HistoryGeek2021 wrote:Hitler also correctly took other threats seriously - the United States and Great Britain. Hence the high priority he assigned in 1940/41 to the Kriegsmarine, Luftwaffe and anti-aircraft guns.
He took the W.Allies too seriously between France and Barbarossa, IMO. There was no imminent existential threat from them in '41, yet for example he spent more on LW ammo than Heer. My ATL doesn't require tradeoffs against LW/KM production but there's much room to do so if necessary. The U-boats had spectacular success strategically hampering the W.Allies due to the shipping crisis but even giving the W.Allies a million more tons of shipping in '42 wouldn't enable them to intervene decisively in Europe before SU's defeat/incapacitation.
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Re: One more panzer group in Barbarossa, plans for a two-year campaign

Post by History Learner » 04 May 2021 02:28

History Learner wrote:
02 May 2021 20:25
I don't disagree with your premise, my point is that I wonder if it can be done even easier than that presented. Would 12th Army conducting a pincer in support of the rest of AGS work out the same or close enough to your scenario, basically.
To elaborate more, I've been thinking of France fighting on in 1940 instead of surrendering, which allows the Germans to loot France more effectively and doesn't lead to the same thinking seen historically where they thought the war was over. Maybe with a combination of Italy staying neutral, so there is no Balkan Campaigns.

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Re: One more panzer group in Barbarossa, plans for a two-year campaign

Post by TheMarcksPlan » 04 May 2021 02:32

History Learner wrote:The issue was Hitler did not take the Japanese into confidence on the matter because of concerns over intelligence leaks from Japan,
That didn't help matters but the deciding issue was the Allied oil embargo. The cabinet hadn't finally decided on north/south when it authorized the full occupation of French Indochina but, after the predictable response, Japan couldn't realistically afford to attack SU while cut off from oil.

Japanese participation isn't necessary in this ATL - most definitely not in '41. In ATL spring '42 I see Japan either attacking Primorskiye or announcing a full embargo on Allied-originating or -financed goods to Vladivostok. Combined with Germany shutting down the Arctic route by Spring '42 (likely earlier), LL is limited to the low-capacity Persian corridor and SU is truly hopeless.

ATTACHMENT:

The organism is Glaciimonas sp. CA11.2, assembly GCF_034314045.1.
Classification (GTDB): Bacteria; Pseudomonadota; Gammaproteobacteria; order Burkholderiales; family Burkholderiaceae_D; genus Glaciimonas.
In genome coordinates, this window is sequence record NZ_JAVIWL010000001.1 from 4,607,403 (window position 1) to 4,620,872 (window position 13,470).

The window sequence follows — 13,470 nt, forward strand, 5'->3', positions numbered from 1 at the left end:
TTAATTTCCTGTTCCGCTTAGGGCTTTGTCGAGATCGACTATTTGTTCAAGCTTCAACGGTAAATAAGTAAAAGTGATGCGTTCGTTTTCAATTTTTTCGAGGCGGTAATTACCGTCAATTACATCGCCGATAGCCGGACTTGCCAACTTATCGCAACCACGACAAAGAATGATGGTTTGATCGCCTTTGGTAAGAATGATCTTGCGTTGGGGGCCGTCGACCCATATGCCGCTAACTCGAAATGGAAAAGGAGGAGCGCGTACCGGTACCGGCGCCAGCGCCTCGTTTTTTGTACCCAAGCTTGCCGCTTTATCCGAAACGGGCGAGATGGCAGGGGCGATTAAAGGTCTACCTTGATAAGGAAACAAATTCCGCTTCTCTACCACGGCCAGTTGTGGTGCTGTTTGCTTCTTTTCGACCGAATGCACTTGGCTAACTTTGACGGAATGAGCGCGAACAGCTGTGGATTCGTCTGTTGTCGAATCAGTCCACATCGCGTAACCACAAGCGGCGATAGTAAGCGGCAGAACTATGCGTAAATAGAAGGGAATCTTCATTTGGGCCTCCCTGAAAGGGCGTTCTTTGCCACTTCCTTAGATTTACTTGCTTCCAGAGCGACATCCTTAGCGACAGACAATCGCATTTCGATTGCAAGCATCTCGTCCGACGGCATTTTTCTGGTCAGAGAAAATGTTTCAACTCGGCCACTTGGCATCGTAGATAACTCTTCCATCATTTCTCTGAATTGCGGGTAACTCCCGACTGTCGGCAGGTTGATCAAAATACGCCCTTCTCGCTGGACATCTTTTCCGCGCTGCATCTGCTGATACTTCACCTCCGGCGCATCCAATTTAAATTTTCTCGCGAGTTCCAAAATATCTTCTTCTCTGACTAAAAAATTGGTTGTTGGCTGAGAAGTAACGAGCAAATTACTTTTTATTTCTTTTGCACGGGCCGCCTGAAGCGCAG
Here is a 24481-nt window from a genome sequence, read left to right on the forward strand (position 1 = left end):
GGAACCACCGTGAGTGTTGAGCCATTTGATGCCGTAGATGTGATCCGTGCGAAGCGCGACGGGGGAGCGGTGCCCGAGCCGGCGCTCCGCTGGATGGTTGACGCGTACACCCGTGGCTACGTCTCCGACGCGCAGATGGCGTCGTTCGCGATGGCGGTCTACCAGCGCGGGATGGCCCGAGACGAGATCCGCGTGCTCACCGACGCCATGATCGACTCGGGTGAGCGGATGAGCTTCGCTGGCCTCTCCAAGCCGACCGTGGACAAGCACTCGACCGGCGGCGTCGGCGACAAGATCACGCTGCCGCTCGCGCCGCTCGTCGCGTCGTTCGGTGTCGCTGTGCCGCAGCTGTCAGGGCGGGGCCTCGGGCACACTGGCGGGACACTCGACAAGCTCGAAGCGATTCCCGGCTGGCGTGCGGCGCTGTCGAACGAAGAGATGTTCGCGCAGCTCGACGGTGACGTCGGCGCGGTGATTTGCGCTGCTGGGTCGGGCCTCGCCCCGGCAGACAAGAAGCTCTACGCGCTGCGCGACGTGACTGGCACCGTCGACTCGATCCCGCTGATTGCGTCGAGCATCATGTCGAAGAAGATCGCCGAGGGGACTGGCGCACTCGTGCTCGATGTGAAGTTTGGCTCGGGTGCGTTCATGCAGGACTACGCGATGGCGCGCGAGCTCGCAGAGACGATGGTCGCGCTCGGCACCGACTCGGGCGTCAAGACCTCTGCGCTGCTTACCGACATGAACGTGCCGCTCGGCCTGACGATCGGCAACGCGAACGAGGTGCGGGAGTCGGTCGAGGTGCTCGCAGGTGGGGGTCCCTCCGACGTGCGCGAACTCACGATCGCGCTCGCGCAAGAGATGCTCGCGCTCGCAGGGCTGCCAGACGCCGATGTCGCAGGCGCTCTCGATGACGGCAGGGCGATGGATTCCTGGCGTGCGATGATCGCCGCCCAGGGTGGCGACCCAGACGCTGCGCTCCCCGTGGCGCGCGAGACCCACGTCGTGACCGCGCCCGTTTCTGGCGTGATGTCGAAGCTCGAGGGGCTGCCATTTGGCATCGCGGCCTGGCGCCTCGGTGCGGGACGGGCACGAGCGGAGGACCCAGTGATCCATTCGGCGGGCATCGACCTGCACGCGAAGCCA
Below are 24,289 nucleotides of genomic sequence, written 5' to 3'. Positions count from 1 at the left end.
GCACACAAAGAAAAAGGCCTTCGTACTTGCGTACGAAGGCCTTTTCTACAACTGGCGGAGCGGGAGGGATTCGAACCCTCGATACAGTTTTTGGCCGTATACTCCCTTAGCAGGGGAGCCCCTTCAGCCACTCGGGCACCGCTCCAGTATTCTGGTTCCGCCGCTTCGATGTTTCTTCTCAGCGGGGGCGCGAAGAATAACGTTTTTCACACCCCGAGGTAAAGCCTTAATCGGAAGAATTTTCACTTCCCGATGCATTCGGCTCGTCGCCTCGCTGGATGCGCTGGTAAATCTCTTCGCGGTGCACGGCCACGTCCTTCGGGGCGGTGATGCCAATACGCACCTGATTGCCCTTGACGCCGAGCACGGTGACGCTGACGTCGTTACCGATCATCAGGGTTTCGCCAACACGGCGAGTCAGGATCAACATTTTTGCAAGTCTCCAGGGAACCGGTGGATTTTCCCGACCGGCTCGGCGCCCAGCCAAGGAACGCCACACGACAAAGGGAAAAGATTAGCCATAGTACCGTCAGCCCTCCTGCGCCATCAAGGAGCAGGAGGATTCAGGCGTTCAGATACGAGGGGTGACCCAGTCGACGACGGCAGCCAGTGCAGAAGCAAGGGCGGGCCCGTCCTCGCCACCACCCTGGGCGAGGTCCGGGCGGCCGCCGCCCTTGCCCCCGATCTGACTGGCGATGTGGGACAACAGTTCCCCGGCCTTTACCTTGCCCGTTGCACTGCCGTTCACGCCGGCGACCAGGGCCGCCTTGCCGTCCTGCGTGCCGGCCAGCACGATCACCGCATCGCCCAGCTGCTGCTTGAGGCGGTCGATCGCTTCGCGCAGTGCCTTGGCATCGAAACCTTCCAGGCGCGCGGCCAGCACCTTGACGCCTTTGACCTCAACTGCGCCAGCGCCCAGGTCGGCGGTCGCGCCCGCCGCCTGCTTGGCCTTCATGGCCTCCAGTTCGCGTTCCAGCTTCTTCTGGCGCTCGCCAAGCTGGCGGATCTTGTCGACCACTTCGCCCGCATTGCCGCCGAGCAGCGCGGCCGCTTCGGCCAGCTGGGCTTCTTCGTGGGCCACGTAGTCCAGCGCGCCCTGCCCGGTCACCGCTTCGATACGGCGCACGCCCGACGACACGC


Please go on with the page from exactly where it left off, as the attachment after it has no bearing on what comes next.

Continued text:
As discussed in, e.g., GSWW v.6, Japan was ready to pursue a mideast-India strategy with Germany in '42 but Germany was not in a position to agree such a strategy. In this ATL, Hitler pressures Japan to close Vladivostok and can use the carrots of Trans-Siberian material plus mideast strategy (after SU's imminent defeat) to make it happen. In addition to ending the Eastern Front, this has profound consequences for Japan:

By Spring '42 Japan was strategically listless: The Army wanted to attack SU, many wanted the Mideast strategy in cooperation with Germany, Yamamoto wanted to keep overextending in the Pacific. Because SU's strength rendered the first two strategies non-viable, Japan disastrously chose the third.

In this ATL, Japan chooses at least to be prepared for war with the SU after announcing the Vladivostok blockade and its longer-term strategy is towards the MidEast. As a result, Yamamoto does not prevail in the contentious Spring '42 debates and is not authorized to do the Midway operation. Kido Butai remains intact until at some point the USN launches its own offensive in the Pacific.

When does the USN move? It's hard to imagine something like the Guadalcanal campaign not happening in '42 even absent Midway. That means the US stands still while the Axis overruns the world. So there's probably an ATL carrier battle in the SWPac where Japan is the counter-puncher instead of USN. That battle probably goes badly for USN, as IJN carrier operations and naval aviation were qualitatively better in '42.

Such a defeat would push back the timetable for US advance across Pacific by up to a year. It could feasibly produce cries to cut losses in a losing and futile European war and focus everything on defeating Japan.
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Re: One more panzer group in Barbarossa, plans for a two-year campaign

Post by History Learner » 04 May 2021 02:38

TheMarcksPlan wrote:
04 May 2021 02:32
That didn't help matters but the deciding issue was the Allied oil embargo. The cabinet hadn't finally decided on north/south when it authorized the full occupation of French Indochina but, after the predictable response, Japan couldn't realistically afford to attack SU while cut off from oil.
It's worth noting the foreign minister visit occurred in April, immediately before the Japanese and Soviets hammered out their differences and long before the decision to take southern French Indochina/Strike South was made. Had Hitler taken them into confidence then, the entire chain of events that forced Japan's hand into the Strike South could be derailed favorably for Strike North.
Such a defeat would push back the timetable for US advance across Pacific by up to a year. It could feasibly produce cries to cut losses in a losing and futile European war and focus everything on defeating Japan.
Don't even need that, because as late as August of 1942 JCS was presenting plans for a Pacific First strategy if it looked like the Germans were winning decisively in their 1942 Campaign/Case Blue.

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Re: One more panzer group in Barbarossa, plans for a two-year campaign

Post by TheMarcksPlan » 04 May 2021 02:58